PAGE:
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Greater Victoria writer unearthing forgotten tales of Vancouver Island

Ann Marie Burns hopes to write books about some of the tales she’s written for Papertown Station
Ann Marie Burns started researching her family tree and then broadened to Vancouver Island’s history. (Courtesy of Ann Marie Burns)

Greater Victoria writer Ann Marie Burns went from researching her family tree to uncovering forgotten tales from Vancouver Island’s past.

Her website, Papertown Station, started as a Facebook page in 2018 and has steadily grown as she added a website to publish short stories about local people, places and forgotten tales. Since she started she’s written over 300 short stories.

Reading through old documents to verify her family history pointed her towards a number of local interesting stories. After spending time volunteering in local classrooms and helping a couple of friends set up their own websites, Burns decided to develop her own site.

“I began blogging at the birth of the internet… before blogging even had a name. Out for a run one day, I rolled my ankle pretty bad and mom came to help me out. She began telling me stories about Scotland to take my mind off the pain. Her stories were fascinating. I began writing them out and went on to spend the next 20 years researching my family tree. Surprisingly, this research led me to my own back door here in British Columbia.”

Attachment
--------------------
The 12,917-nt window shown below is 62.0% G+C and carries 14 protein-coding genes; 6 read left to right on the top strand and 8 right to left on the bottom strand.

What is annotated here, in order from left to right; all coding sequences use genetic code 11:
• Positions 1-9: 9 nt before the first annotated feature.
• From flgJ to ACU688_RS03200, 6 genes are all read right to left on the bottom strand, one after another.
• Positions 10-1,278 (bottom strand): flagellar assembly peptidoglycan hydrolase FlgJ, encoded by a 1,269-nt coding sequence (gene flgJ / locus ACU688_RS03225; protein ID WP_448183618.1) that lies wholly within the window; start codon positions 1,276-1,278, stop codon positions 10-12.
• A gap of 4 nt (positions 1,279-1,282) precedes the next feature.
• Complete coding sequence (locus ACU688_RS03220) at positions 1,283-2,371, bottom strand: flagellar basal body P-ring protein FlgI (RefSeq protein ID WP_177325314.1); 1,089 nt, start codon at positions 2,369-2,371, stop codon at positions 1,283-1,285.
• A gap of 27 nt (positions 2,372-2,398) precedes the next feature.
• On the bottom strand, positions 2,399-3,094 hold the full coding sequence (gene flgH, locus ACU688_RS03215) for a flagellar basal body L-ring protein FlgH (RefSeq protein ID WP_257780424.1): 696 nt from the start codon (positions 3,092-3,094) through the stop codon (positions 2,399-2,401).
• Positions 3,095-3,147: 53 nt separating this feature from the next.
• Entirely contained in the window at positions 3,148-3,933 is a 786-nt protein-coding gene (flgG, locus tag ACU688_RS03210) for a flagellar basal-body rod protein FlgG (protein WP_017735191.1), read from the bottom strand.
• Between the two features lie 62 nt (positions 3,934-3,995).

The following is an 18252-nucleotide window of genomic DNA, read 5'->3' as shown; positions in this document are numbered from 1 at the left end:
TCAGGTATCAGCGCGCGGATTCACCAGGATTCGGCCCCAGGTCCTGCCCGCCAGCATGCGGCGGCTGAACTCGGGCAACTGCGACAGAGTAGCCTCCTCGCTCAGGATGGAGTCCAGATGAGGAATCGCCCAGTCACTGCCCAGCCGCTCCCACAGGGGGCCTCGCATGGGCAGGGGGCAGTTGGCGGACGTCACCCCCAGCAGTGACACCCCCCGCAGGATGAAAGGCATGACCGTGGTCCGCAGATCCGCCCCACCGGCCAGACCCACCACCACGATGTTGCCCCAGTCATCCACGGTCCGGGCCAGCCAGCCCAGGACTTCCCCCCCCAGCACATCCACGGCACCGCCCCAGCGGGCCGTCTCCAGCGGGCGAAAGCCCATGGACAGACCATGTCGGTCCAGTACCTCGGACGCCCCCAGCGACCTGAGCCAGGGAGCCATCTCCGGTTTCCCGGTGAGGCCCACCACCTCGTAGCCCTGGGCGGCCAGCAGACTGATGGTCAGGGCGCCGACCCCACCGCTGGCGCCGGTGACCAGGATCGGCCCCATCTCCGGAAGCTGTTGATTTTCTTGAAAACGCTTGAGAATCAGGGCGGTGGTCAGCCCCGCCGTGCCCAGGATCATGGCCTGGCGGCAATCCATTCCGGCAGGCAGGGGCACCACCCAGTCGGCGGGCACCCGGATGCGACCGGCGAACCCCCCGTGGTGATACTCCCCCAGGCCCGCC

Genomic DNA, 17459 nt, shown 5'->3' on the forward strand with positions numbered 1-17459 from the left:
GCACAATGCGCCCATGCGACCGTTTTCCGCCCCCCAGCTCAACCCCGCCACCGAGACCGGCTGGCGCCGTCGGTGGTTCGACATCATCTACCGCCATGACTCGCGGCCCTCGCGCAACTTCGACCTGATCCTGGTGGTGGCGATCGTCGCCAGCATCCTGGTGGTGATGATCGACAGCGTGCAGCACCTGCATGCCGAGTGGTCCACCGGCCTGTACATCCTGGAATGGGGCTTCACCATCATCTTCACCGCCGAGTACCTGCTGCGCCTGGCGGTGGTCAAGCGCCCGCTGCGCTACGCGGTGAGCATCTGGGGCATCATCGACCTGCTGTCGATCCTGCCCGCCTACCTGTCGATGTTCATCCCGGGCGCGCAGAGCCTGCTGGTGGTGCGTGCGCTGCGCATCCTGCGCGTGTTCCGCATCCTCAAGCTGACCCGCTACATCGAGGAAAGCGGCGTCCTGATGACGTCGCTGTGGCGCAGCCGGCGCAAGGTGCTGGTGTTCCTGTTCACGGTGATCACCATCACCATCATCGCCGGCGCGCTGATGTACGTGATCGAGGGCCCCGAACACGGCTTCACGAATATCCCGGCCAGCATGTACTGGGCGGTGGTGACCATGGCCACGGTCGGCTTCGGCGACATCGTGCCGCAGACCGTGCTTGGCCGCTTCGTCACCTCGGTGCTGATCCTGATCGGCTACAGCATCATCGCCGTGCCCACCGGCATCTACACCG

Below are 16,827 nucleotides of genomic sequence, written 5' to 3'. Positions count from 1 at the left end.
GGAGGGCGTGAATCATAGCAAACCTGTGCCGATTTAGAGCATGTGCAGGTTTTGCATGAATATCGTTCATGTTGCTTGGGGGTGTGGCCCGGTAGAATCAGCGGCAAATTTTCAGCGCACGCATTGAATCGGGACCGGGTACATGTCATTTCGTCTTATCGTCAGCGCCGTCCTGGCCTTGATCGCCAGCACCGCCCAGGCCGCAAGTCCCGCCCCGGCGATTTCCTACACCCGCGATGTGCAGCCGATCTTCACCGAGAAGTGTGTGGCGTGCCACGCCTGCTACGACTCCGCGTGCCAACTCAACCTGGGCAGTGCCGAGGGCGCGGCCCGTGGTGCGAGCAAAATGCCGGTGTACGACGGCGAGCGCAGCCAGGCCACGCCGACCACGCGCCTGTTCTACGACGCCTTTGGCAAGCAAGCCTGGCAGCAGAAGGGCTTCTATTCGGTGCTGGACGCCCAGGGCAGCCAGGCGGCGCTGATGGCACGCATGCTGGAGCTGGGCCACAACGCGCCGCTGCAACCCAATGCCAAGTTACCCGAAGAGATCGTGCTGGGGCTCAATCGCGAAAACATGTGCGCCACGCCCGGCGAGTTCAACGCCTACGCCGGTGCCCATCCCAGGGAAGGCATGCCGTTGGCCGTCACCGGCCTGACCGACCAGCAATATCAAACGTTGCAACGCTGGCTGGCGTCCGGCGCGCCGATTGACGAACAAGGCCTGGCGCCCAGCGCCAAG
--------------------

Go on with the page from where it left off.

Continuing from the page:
Some of the favourite stories she’s covered touch on a wide range of topics, from the Farson’s to Alice the Albino Whale to the Martin Mars waterbombers.

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“We spent summers on Sproat Lake swimming as the Martin Mars fired up her engines in the distance and took off from the water as we swam. It was a story that compelled me and one that I went looking for, not happened to come across.”

She says local newspapers and the province’s online archives are among the best she’s come across during her years of researching.

“We are lucky this way, especially if you’re one for doing your own research and digging like I do.”

Burns said she’s sad to see the Royal BC Museum will be closing down, “even though there is always room for telling some bigger truths.”

Burns sees the effort more as a writing project than historical research. Papertown Station is a way to work on her storytelling before she starts writing books about local history – she has plans to write six books, when time and money allow.

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